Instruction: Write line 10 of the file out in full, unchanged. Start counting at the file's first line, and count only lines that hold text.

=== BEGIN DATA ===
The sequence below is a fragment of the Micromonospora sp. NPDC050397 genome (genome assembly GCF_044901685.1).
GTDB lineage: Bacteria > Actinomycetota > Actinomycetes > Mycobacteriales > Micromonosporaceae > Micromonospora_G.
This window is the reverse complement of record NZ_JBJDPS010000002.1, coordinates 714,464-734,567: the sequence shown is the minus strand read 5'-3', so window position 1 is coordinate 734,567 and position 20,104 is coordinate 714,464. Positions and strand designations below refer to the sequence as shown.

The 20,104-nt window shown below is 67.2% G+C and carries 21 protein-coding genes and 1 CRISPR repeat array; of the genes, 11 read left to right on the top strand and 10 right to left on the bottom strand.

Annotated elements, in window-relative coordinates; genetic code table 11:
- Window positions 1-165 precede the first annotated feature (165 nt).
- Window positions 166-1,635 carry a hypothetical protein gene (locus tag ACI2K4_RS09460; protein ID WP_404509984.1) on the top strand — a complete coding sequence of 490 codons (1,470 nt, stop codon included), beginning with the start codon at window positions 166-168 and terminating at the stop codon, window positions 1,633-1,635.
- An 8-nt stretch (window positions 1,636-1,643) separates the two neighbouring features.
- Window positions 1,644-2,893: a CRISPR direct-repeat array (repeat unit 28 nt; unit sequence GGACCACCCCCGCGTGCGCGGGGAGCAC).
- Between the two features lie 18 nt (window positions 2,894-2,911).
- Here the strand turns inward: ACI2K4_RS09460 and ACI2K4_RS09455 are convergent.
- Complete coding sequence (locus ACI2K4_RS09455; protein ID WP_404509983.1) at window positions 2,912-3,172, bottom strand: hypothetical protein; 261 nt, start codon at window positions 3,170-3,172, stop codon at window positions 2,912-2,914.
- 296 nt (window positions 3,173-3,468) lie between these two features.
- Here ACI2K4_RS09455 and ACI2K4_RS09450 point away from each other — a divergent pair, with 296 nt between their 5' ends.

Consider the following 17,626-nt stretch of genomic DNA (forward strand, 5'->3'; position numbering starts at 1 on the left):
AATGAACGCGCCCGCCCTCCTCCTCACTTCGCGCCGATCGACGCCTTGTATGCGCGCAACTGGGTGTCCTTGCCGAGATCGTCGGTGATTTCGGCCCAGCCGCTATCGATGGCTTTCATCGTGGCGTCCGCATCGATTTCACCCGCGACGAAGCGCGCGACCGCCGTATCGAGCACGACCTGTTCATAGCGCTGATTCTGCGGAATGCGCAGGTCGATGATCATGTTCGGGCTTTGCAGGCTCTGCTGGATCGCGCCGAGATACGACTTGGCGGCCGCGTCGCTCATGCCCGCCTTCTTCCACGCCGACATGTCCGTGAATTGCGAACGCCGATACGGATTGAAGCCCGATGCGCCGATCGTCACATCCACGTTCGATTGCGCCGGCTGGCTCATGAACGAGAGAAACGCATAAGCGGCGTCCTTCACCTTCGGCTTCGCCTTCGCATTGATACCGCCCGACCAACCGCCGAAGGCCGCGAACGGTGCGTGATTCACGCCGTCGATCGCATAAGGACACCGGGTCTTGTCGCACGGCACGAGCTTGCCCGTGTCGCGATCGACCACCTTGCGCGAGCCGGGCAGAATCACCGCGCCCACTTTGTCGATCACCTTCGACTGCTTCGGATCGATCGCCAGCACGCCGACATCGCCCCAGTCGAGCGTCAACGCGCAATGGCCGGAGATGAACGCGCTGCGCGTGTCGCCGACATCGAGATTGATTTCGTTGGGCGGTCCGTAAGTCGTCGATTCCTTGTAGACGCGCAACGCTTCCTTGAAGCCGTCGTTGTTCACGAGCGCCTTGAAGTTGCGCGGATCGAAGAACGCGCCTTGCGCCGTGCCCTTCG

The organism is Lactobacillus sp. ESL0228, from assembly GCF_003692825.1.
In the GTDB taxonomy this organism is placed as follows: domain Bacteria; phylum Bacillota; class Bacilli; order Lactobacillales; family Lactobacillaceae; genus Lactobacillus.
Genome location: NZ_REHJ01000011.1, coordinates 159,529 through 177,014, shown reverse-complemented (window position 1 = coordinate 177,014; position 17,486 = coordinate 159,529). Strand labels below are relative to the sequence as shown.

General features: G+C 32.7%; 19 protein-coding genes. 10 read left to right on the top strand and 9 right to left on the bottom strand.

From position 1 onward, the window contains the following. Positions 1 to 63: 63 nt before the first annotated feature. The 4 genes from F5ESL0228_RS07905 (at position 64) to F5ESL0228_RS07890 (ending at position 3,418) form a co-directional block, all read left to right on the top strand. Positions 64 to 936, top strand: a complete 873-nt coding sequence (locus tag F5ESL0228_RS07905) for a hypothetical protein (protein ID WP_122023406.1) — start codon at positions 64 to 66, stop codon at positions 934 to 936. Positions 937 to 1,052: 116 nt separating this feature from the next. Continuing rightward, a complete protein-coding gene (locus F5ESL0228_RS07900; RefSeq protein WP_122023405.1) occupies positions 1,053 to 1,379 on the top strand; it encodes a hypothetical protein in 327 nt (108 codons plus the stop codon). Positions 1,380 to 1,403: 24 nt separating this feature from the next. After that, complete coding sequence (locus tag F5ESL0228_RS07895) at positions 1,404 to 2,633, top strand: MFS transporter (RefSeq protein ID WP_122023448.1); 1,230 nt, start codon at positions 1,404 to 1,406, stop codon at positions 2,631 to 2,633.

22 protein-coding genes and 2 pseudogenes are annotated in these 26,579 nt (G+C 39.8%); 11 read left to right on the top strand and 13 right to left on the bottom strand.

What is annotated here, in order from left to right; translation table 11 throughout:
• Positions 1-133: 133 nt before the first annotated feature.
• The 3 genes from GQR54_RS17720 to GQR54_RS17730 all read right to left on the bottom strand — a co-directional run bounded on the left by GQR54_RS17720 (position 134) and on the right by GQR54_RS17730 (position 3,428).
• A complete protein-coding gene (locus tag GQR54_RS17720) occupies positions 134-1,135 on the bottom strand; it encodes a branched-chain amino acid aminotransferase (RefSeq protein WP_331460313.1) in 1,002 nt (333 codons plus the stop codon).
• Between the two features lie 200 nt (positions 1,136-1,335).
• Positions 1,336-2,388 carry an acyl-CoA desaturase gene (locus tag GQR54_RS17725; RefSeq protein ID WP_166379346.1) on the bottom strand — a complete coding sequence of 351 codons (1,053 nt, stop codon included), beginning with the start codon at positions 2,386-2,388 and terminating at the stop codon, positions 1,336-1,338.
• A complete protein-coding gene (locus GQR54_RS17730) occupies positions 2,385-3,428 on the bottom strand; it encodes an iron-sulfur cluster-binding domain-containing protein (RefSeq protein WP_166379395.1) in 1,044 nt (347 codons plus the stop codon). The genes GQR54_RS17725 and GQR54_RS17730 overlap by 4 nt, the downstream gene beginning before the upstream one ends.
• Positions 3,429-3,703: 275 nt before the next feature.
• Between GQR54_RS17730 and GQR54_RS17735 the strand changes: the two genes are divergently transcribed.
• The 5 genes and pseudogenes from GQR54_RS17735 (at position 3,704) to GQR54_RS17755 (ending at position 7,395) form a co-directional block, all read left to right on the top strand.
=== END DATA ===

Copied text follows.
- Between the two features lie 18 nt (window positions 2,894-2,911).